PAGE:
In the lead-up to the 2014 Volunteer Wellington Employee Volunteering Awards, we will share profiles of some of the six judges who are reviewing award nominations.
Introducing Peter Gilberd…
How did you get involved with volunteering?
When I moved into a new home next to a park overrun with blackberries and gorse, it didn’t take me long to take out my gardening tools and start weeding. I had both aesthetic and ecological goals in mind. I knew that I could make the park a much nicer place for our community.
Two years later, I cofounded the Woodridge Planters volunteer group. We began by planting native trees in the Woodridge (Newlands) area. Our aims have since broadened beyond environmental objectives to encompass social and community based goals as well.
I’m a member of a working group that works with Wellington City Council, schools and community groups to protect and restore Seton Nossiter Park in Paparangi. I also volunteer at Ngā Hau e Whā o Paparārangi marae, open to everyone in the northern suburbs and beyond. The marae has developed a 20 year planting programme with a focus on sustainable harvesting. The marae grows plants for weaving (e.g. flax and pingao), traditional cooking (e.g. kawakawa and karamu) and rongoa – Māori medicine. I’m also the regional manager for Trees for Survival, which works with schools.
I’ve got a deep-seated commitment to volunteering. My desire to see strong environmental outcomes means that I will continue planting native trees – I’m excited about doing my bit to bring back the birds to the Wellington environment.
Please tell us about some of the ways that volunteers contribute to our local communities
With support from Volunteer Wellington, I liaise with organisations including youth groups (such as Scouts) and corporate groups. Volunteers work alongside community service workers, church groups, and older people living in hospital level rest homes. They propagate and maintain plants, and plant native trees. I’m a strong advocate for environmental diversity. Planting not only makes an area more attractive – it also provides resources so that birds and other native life can thrive and improves the quality of nearby waterways.
What do you think volunteers gain from becoming involved?
Planting is an activity that everybody buys into – it’s something we can all do together. Young people and older people enjoy working collectively and contributing to their community. People offer their skills, learn something new, keep active and have fun. I see volunteering within a social, cultural and environmental framework – it’s a collective rather than an individual activity that I’m pleased to be a part of. Feedback from corporate volunteers shows their interest and enthusiasm – and their enjoyment of a day out of the office.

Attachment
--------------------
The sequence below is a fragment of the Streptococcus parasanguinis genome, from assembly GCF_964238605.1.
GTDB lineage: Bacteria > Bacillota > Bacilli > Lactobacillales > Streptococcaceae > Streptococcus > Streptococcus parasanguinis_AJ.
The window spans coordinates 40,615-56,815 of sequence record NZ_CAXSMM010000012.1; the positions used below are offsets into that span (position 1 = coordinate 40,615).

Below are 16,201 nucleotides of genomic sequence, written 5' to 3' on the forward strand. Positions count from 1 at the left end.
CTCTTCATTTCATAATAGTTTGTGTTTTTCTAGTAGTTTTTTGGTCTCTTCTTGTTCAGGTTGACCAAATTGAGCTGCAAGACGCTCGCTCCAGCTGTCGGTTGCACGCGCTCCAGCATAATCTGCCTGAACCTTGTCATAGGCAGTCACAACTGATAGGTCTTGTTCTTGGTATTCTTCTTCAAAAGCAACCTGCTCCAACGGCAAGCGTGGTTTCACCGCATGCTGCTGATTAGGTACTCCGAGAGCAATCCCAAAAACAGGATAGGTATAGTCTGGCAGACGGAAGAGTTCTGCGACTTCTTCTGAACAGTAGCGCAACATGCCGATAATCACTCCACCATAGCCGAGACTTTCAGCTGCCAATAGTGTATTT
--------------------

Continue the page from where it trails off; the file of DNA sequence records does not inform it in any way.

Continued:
What are the benefits for community groups?
Community groups appreciate volunteer labour because communities often don’t have time to carry out work themselves. There are plenty of projects for capable volunteers. They all find a niche! Teams have helped to install infrastructure, build a shade house and a community nursery. Others have painted, planted and shifted mulch.
Volunteering breaks down the barriers between the corporate world and the “greenies”. It gives the corporate sector opportunities to show that they are not solely focused on their core business but also on their community. Corporate volunteers take ownership of their projects – they get on with it and it always goes well. Corporate sector volunteers are active in many Wellington communities and they provide terrific support. Many people put aside a full day and make a big contribution – they provide real value and demonstrate their commitment to the environment.
Why do you see these awards as important?
Three reasons spring to mind immediately, all of which strengthen the work of volunteers. First, it is important to recognise the efforts of others, in all aspects of life, and it is no different in volunteering. Holding an awards event does this for all participants, especially those who are selected for awards. Second, an award is an endorsement that can help an organisation to strengthen its volunteering, perhaps by helping it to attract funding or perhaps by cementing in the culture that allows it to flourish. Finally, the awards event is an opportunity to meet others and form potentially beneficial contacts.
What sort of projects are you hoping to hear about from award entrants?
The diversity of activity carried out by volunteers is amazing, and it will be inspiring to hear about all of them. I am sure that I will learn about areas of volunteering that are completely new to me.